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MPAA's decision to ban Oscar screeners stands

Written by Petteri Pyyny (Google+) @ 10 Oct 2003 16:39 User comments (3)

MPAA's decision to ban Oscar screeners stands Despite various rumors in public during this week that MPAA's chief executive Jack Valenti had met various indie movie authors in order to negotiate about the screener ban for Oscars, it seems that the ban stands.
Indie movie producers, directors, etc that operate in major movie studios' "indie divisions" have expressed their concerns over the decision. MPAA and major movie studios decided on last week to ban so-called Oscar screeners. Screeners are DVDs and videotapes of movies that haven't been released officially on that medium yet, but are being sent in advance to specific viewer groups, such as critics -- and in this particular case, those who are eligible to vote for Academy Awards.

Studios fear that perfect-quality DVD copies of their recently released movies get leaked to Net from people who receive screener copies during the "Oscar season" and therefor decided that they wont be sending any screener copies this year. This obviously doesn't have any meaning whatsoever to studios that aren't affiliated with major movie studios, but causes problems for indie divisions of major movie studios -- chances of voters even seeing niche movies before they need to cast their votes, are rather slim if indie movie producers can't send those movies directly to voters.

Anyway, after Mr. Valenti agreed to negotiate with heads of indie divisions, MPAA released a statement that the announced DVD screener ban stands.

"Jack Valenti has had conversations with individuals and several groups on the subject of the new screener policy," said MPAA public affairs VP Rich Taylor in a statement. "He welcomes the exchange of thoughts and ideas on the critical issue of combating piracy. That said, the screener policy remains as it was originally announced."

More information:

IndieWire (1)
IndieWire (2)
NYTimes (requires registration)

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3 user comments

110.10.2003 19:35

Well, I think we all know what this is really about. Sure if they get leaked it'll be bad etc etc but what Jack Valenti is really trying to do is discredit internet users with this ban. Look, if oscar screeners dont hit the net, CAMs, Telesync's maybe even Telecines WILL so there is no other explanation for this. Maybe these indie movie producers were ignoring the whole internet piracy issue because a lot of internet users might have been ignoring their movies anyway but Jack has come up with a great plan to make it all look like the internet users fault! The forthcoming oscars should be very interesting!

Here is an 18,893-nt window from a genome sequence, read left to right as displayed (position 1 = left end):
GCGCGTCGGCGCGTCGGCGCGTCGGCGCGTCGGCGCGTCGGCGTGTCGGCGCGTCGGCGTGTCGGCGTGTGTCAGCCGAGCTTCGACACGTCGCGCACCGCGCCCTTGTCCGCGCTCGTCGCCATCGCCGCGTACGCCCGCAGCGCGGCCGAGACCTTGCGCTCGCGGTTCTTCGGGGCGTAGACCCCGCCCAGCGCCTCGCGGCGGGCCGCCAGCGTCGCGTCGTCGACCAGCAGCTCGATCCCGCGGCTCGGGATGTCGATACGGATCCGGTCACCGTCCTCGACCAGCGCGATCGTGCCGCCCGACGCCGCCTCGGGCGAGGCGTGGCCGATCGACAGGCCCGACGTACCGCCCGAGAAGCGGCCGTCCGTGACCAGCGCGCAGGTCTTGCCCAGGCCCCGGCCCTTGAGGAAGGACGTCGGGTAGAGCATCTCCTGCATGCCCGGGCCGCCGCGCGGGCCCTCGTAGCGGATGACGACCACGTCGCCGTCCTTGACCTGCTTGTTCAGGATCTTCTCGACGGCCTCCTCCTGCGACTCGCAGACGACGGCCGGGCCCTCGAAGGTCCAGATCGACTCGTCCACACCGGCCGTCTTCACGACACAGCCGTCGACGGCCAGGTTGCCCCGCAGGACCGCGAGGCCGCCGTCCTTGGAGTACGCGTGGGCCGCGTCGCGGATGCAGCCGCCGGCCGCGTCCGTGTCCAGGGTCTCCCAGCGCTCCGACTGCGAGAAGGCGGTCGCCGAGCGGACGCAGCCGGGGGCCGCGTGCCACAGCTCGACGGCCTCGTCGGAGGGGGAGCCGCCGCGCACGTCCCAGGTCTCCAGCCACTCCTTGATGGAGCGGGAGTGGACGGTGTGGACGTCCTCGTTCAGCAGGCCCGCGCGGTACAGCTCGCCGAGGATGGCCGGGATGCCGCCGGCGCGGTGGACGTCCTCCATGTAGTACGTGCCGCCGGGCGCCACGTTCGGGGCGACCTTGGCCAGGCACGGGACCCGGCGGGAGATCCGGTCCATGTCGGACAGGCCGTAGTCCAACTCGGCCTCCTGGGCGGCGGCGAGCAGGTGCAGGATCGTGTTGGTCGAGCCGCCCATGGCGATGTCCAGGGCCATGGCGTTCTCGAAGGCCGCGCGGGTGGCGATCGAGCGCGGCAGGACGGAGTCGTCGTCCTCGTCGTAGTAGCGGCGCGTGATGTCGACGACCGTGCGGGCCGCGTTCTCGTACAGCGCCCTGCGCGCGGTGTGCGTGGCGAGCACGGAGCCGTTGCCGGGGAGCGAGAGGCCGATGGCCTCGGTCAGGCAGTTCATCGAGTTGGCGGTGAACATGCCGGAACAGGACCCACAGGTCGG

211.10.2003 4:53

And how will the critics see the movies? I believe you should view 2-3 times a movie to be sure to vote about something so important like the Oscars! Except this, I believe Dela is right. Movies will find their way to the net, there are always other ways for that.


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311.10.2003 14:17

I think it is less likely that some rich brat son of a director, or critic would leak the movie. Far more likely to be technicians (sorry guys!) within Technicolor and the like, as well as disties, all of whom have wider, more common access to these films anyway, as well as the knowhow to copy, rip, upload etc. And what about post production? I bet they think slapping the words 'For Academy Consideration Only' - Which is, I believe, the quote, although I have never seen it for myself - might get some toffs in trouble ;-) Anyway, the movies WILL get out even with this removal of priviliges, which is likely to really annoy some people, who will see it as an accusation of guilt. Paul.


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